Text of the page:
Household Cleaners


Ethical shopping guide to household cleaners, from Ethical Consumer

Ethical shopping guide to household cleaners, from Ethical Consumer


This is a product guide from Ethical Consumer, the UK's leading alternative consumer organisation. Since 1989 we've been researching and recording the social and environmental records of companies, and making the results available to you in a simple format.

 

This product guide to Household Cleaners includes:

  • Ethical and environmental ratings for 41 popular household cleaners
  • Best Buy recommendations
  • Microfibre Cloths
  • DIY cleaners

 

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Our ratings are live updated scores from our primary research database. They are based on primary and secondary research across 23 categories - 17 negative categories and 6 positive ones (Company Ethos and Product Sustainability). Find out more about our ethical ratings

 

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Best Buys

as of April 2017


As our ratings are constantly updated, it is possible that company ratings on the score table may have changed since this report was written.


Certified organic, vegan and received a best Ethical Consumer rating for Animal Testing: 

  • Greenscents
  • Libby V-concentrate
  • Bentley Organics
  • Sodasan   

 

These are followed by the vegan and cruelty-free brands:

  • Faith in Nature
  • Bio-D
  • Earth Friendly
  • Libby Chan  
  • Ecoleaf 
  • Method


Of the most widely-available brands, Ecover is recommended.  

Additionally, Libby Chan and Earth Friendly Products were palm oil free companies.

Also recommended: Lilly's Eco Clean, Sonett, Ecozone, Astonish, Attitude and Dri-Pak for making your own detergent.


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Image: Ecover

image: Ecover

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Last updated: April 2017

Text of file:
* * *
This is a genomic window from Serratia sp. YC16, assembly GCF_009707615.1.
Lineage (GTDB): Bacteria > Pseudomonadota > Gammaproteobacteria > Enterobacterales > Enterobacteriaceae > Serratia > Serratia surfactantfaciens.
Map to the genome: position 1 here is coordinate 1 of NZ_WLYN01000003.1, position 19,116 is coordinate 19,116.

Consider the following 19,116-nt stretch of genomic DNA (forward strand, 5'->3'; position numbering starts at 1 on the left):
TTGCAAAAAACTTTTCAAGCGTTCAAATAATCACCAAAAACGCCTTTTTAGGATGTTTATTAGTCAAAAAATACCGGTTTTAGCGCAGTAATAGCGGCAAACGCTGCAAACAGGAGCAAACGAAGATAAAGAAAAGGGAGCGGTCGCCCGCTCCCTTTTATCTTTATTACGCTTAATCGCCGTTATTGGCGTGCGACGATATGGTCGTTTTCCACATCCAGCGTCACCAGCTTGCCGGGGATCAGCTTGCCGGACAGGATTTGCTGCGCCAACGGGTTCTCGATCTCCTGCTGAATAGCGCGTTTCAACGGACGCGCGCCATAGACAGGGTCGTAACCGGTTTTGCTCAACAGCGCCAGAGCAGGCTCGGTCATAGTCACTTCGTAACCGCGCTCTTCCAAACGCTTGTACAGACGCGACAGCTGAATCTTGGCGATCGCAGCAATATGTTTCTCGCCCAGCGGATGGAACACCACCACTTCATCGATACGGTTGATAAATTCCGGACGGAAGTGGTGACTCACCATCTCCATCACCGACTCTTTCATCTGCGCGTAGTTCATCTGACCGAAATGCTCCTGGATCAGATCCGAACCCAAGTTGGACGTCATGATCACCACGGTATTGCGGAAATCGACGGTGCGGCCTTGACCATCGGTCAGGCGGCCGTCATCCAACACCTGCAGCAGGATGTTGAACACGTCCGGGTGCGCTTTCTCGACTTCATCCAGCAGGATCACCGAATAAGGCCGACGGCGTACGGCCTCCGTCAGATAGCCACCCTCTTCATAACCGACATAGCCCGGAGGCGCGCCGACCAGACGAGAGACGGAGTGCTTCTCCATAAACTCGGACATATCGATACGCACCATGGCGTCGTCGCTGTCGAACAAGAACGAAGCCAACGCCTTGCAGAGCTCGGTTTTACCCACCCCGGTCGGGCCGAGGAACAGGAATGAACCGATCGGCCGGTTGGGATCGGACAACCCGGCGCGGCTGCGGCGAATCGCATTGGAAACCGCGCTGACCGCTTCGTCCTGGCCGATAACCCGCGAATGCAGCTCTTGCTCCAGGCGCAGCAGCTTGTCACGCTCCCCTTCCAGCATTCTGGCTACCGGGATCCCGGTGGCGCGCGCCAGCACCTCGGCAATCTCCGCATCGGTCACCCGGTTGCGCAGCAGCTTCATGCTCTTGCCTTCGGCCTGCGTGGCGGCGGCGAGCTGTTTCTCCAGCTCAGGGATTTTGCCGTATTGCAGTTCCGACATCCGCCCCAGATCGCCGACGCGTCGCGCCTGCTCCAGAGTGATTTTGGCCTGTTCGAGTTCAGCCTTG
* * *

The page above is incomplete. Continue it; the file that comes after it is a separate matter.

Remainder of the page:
Related Content

Read our Special Report into Cleaning Products

 

 

Household cleaners
 

The score table covers all-purpose, kitchen, bathroom, oven, carpet and floor cleaners, disinfectant and bleach brands. There is a seperate guide to Toilet Cleaners. 

Supermarket shelves are full of rows and rows of different cleaners for different household jobs, all seemingly with different formulations specially devised for the job, but in reality, most cleaners contain the same basic ingredients. 

However, some ingredients are toxic, most are based on petrochemicals from the oil industry and most use antibacterial chemicals and synthetic fragrances. None of these ingredients are necessary. 

Fortunately there are a number of plant based and more natural cleaners available.

Plus you can make your own from simpler products such as white vinegar, soda crystals and citric acid can help with most cleaning jobs around the home. Dri Pak makes these basic ingredients. 

 

Image: Cleaning Products

 

 
Make your own household cleaners
 

General, all-purpose liquid cleaner: 1 cup vinegar, 2 cups water and ½ a lemon.

Air freshener: A simple recipe of 1 teaspoon baking soda, 1 teaspoon vinegar (or lemon juice), and 2 cups hot water in a spray bottle can be sprayed in the air to remove odours. Or sprinkle essential oil on a cloth and wipe it over a radiator.

Windows: Put 3 tablespoons vinegar 3 litres water in a spray bottle. Some recommend using half vinegar and half water. For extra-dirty windows try this: 1/2 teaspoon liquid soap, 3 tablespoons vinegar, and 2 cups of water. Shake well. The best way to get streak-free windows is to use newspaper to wipe them.

Toilet cleaner: Pour 1 cup of borax substitute into the toilet before going to bed. In the morning, scrub and flush. For an extra-strength cleaner, add 1/4 cup vinegar to the borax substitute.

Ovens: To clean extra-greasy ovens, mix together 1 cup baking soda and 1/4 cup of washing soda, then add enough water to make a paste; apply the paste to oven surfaces and let soak overnight.

The next morning, lift off soda mixture and grime; rinse surfaces well (gloves are recommended as washing soda may irritate skin).

Disinfect surfaces naturally by mixing two parts water to one part vinegar or lemon juice.

See also www.dri-pak.co.uk/tips for more info.

 

 

Microfibre cloths

 

Another way to avoid problem ingredients is to use microfibre cloths which are made from millions of polyester and nylon micro-fibres and clean with just water, no detergents or chemicals. 

Manufacturer Ecozone, who appear on the score card above, state “These high-quality cloths reduce your use of household chemicals by up to 90%. You only need to use minimal amounts of water and you can reuse them up to 300 times. Removes dirt, grease and over 99% of bacteria, including E. coli and Listeria.”